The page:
But she also taught me how to step away; how to isolate the semblance of myself from my emotion, a skill that I use every day when working with living, breathing patients and their families.  

She taught me what it means to be a respectful learner, but also the capacity and ability I have to be a respectful teacher.

She quite literally opened her life to me so that I might understand, be able to process, be able to think in the moment, undistracted by my own feelings and outpouring of emotion.

She taught me how to feel within limits and understand my role beside the patients that would come after her.

All this she gave me after her physical heart stopped beating, her last breath had faded away.

Caring for Patients

There are inevitably pieces of life that frame and help define how you see the world from that point forward. Though I had taken snapshots in my mind, framed them, and put them away on a shelf somewhere to be dusted off in the years to come, The First Patient allowed me a new definition of our experiences. We grew, we were who we were, we loved and cried, got hungry from formaldehyde; and we each wrote our own definition of ourselves within those 7 weeks. A definition that we now shape, mold, and rescript as we move forward and continue to experience and digest what our patients continually give to us as we care for them. For this, and for so much more, I will be forever grateful.

See Amanda in THE FIRST PATIENT premiering October 20th. Ticket info Here.

Learning The Difference Between The Person And The Body

Gross anatomy lab first year of medical school stands out in my memory of those four years. I don’t remember a lot of details about other classes or rotations, but I remember everything about Gross Lab. We all showed up for medical school fresh-faced, eager, scared, and proud. We knew we didn’t know much but wanted to pretend we did. We had survived undergrad and the harrowing application process and were actually going to be training to be doctors! The Premed years were filled with stress and uncertainty: is this the right path? What does it even mean to be a physician? Do I have what it takes? Can I handle the workload and schedule? Will I even get in? Now here we were and some of those questions were still unanswered.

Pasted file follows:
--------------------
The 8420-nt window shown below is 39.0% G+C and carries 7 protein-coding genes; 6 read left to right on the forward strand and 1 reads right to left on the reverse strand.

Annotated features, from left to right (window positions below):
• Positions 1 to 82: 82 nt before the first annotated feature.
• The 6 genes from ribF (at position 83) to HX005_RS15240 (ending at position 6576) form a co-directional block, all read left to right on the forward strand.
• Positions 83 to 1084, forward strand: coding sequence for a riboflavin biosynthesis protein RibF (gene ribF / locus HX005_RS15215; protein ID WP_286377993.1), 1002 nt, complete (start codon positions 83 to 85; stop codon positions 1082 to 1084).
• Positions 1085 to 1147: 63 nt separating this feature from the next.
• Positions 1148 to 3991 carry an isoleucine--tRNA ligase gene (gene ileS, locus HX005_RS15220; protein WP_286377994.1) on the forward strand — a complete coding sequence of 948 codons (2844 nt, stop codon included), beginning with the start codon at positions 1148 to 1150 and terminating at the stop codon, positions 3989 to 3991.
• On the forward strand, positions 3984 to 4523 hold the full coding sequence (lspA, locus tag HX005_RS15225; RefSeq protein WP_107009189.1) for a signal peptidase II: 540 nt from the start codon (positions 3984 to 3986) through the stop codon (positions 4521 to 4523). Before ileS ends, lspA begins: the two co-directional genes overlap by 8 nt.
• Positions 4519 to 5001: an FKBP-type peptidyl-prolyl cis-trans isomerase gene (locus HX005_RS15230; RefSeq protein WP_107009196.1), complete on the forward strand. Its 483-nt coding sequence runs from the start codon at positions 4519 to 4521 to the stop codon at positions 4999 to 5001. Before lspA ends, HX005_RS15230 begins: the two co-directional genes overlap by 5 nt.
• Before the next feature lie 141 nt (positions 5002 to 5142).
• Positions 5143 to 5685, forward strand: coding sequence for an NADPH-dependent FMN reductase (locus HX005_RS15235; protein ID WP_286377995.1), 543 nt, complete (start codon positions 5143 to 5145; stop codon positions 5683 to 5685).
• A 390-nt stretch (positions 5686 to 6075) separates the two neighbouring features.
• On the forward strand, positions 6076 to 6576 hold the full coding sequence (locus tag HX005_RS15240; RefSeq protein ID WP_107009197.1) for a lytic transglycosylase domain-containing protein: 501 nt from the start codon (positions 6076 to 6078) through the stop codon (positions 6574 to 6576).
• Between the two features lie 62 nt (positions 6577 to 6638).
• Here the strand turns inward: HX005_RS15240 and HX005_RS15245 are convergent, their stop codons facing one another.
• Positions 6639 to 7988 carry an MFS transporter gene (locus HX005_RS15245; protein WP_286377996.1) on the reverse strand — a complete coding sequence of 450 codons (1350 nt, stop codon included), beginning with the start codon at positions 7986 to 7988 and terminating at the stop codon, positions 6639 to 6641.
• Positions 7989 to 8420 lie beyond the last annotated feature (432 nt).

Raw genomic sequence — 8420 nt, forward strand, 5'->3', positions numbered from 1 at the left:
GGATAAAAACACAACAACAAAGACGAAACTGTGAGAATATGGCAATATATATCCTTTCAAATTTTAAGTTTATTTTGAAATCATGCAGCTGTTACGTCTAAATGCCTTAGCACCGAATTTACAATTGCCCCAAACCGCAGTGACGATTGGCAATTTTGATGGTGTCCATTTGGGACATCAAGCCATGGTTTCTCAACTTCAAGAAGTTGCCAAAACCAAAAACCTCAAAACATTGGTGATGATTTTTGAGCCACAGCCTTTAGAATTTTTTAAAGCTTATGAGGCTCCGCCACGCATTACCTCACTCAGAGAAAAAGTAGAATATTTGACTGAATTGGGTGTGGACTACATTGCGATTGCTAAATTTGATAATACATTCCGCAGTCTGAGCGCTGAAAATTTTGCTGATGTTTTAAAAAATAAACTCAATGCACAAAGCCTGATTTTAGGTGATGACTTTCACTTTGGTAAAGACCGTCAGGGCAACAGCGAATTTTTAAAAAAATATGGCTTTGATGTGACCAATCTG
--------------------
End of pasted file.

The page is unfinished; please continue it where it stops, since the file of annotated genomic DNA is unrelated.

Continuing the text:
Forming Real Bonds

There were four of us at each tank. We informally partnered with the four next to us and the eight of us formed a real bond: friends, future roommates, long-term connections. I am sure it was at least in part due to holding on to each other those first weeks in an environment which was radically different than anything we had ever known.

The Smell Stays With You

The lab started that first day, like every day, with bringing the cadavers up out of the preservative. There were these levers on the tanks. When you engaged them, the cover would open and this pale, waxy body would rise up on a metal table, liquid streaming down the sides and back into the tank. Very eerie. I will never forget the smell of preservative. And it stuck with you. After lab, some of us went across the street for lunch at the women’s dorm (UW Madison Liz Waters). People would get up and move away from us!

Well Coached On Respect

We were well coached on respecting the cadavers. These had been real people who had generously gifted their bodies for the advancement of medical science. They had relatives, loved ones, friends. In those days we weren’t told much about who they were in life. But we certainly wondered. We wanted some kind of permission or validation that what we were doing was valuable for something more than our own personal education. Would what we were doing really help our patients in the future? I would say yes.

Everyone IS Different!

It turns out, everyone is different. Surprise! A beautifully illustrated textbook with multicolored diagrams and labels looked nothing like the bodies we were starting to examine. Why is this nerve here and not there? I thought the heart was only supposed to be this big? What happened to the gallbladder? We once spent a whole morning carefully dissecting out the thymus gland only to have the professor come over, look at our final result, and throw it in the garbage stating it was just “silly fat.”

The Value Of Teamwork

We also learned the value of teamwork. What one student saw was different than another. Some had read more, some had better visual skills, some were better with the knife, some were better at getting us to consensus.  We learned to interact, trust, and come to agreement with much better results than any of us could have done alone.

The Real Difference: Person vs. Body

Most important is that we started to differentiate the person from the body. Right away we wondered “Is this still a person?” “Who was this person?” “Why is their body like this?” “What was their story?” In medical practice, there are times the body is in terrible shape, and there is not much we can do for it, but the person is whole and that relationship is rich. Sometimes the body is healthy but the mind has gone and the actual person is hard to find.  It is critical as physicians that we prioritize the person we have a relationship with and not just the body we are treating. It began that first day in Gross Anatomy Lab.

Thomas Mahn, M.D.